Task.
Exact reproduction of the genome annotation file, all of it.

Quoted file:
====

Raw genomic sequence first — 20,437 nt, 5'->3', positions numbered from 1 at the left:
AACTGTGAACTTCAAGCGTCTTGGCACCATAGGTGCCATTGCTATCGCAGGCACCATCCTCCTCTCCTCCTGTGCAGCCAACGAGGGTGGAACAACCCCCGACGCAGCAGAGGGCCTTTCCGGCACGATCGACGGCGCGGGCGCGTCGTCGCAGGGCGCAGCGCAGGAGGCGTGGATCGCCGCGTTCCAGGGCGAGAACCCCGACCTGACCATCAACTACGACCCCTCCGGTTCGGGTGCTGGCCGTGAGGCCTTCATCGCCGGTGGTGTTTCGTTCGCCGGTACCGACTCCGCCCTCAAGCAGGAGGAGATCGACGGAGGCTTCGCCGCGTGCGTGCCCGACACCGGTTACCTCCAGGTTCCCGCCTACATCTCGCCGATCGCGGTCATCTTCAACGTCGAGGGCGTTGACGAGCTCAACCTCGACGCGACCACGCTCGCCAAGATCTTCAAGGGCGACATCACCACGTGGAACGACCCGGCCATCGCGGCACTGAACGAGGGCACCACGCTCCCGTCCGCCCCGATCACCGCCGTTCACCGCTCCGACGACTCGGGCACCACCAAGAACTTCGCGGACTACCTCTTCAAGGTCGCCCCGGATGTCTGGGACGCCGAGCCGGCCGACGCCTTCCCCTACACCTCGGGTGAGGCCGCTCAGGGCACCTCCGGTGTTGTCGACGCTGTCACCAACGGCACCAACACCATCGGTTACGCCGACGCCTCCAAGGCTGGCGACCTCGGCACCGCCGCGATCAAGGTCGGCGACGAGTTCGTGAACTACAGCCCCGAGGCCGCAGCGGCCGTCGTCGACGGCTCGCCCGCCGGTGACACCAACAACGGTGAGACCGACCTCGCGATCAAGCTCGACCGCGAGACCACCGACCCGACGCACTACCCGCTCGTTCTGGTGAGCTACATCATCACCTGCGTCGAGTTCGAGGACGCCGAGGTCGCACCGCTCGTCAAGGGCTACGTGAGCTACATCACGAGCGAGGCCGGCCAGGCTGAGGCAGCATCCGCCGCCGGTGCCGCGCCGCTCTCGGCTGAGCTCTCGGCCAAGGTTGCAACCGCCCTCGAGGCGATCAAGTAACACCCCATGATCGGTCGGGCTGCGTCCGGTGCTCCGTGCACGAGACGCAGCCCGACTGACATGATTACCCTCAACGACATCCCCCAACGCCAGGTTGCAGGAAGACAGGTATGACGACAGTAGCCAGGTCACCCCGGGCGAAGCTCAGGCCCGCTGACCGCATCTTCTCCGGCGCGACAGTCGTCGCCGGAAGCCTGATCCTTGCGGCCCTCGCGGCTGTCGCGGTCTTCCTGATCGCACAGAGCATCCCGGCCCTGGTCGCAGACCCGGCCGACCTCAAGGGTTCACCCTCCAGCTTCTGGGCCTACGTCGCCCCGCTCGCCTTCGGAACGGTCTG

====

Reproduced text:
Raw genomic sequence first — 20,437 nt, 5'->3', positions numbered from 1 at the left:
AACTGTGAACTTCAAGCGTCTTGGCACCATAGGTGCCATTGCTATCGCAGGCACCATCCTCCTCTCCTCCTGTGCAGCCAACGAGGGTGGAACAACCCCCGACGCAGCAGAGGGCCTTTCCGGCACGATCGACGGCGCGGGCGCGTCGTCGCAGGGCGCAGCGCAGGAGGCGTGGATCGCCGCGTTCCAGGGCGAGAACCCCGACCTGACCATCAACTACGACCCCTCCGGTTCGGGTGCTGGCCGTGAGGCCTTCATCGCCGGTGGTGTTTCGTTCGCCGGTACCGACTCCGCCCTCAAGCAGGAGGAGATCGACGGAGGCTTCGCCGCGTGCGTGCCCGACACCGGTTACCTCCAGGTTCCCGCCTACATCTCGCCGATCGCGGTCATCTTCAACGTCGAGGGCGTTGACGAGCTCAACCTCGACGCGACCACGCTCGCCAAGATCTTCAAGGGCGACATCACCACGTGGAACGACCCGGCCATCGCGGCACTGAACGAGGGCACCACGCTCCCGTCCGCCCCGATCACCGCCGTTCACCGCTCCGACGACTCGGGCACCACCAAGAACTTCGCGGACTACCTCTTCAAGGTCGCCCCGGATGTCTGGGACGCCGAGCCGGCCGACGCCTTCCCCTACACCTCGGGTGAGGCCGCTCAGGGCACCTCCGGTGTTGTCGACGCTGTCACCAACGGCACCAACACCATCGGTTACGCCGACGCCTCCAAGGCTGGCGACCTCGGCACCGCCGCGATCAAGGTCGGCGACGAGTTCGTGAACTACAGCCCCGAGGCCGCAGCGGCCGTCGTCGACGGCTCGCCCGCCGGTGACACCAACAACGGTGAGACCGACCTCGCGATCAAGCTCGACCGCGAGACCACCGACCCGACGCACTACCCGCTCGTTCTGGTGAGCTACATCATCACCTGCGTCGAGTTCGAGGACGCCGAGGTCGCACCGCTCGTCAAGGGCTACGTGAGCTACATCACGAGCGAGGCCGGCCAGGCTGAGGCAGCATCCGCCGCCGGTGCCGCGCCGCTCTCGGCTGAGCTCTCGGCCAAGGTTGCAACCGCCCTCGAGGCGATCAAGTAACACCCCATGATCGGTCGGGCTGCGTCCGGTGCTCCGTGCACGAGACGCAGCCCGACTGACATGATTACCCTCAACGACATCCCCCAACGCCAGGTTGCAGGAAGACAGGTATGACGACAGTAGCCAGGTCACCCCGGGCGAAGCTCAGGCCCGCTGACCGCATCTTCTCCGGCGCGACAGTCGTCGCCGGAAGCCTGATCCTTGCGGCCCTCGCGGCTGTCGCGGTCTTCCTGATCGCACAGAGCATCCCGGCCCTGGTCGCAGACCCGGCCGACCTCAAGGGTTCACCCTCCAGCTTCTGGGCCTACGTCGCCCCGCTCGCCTTCGGAACGGTCTG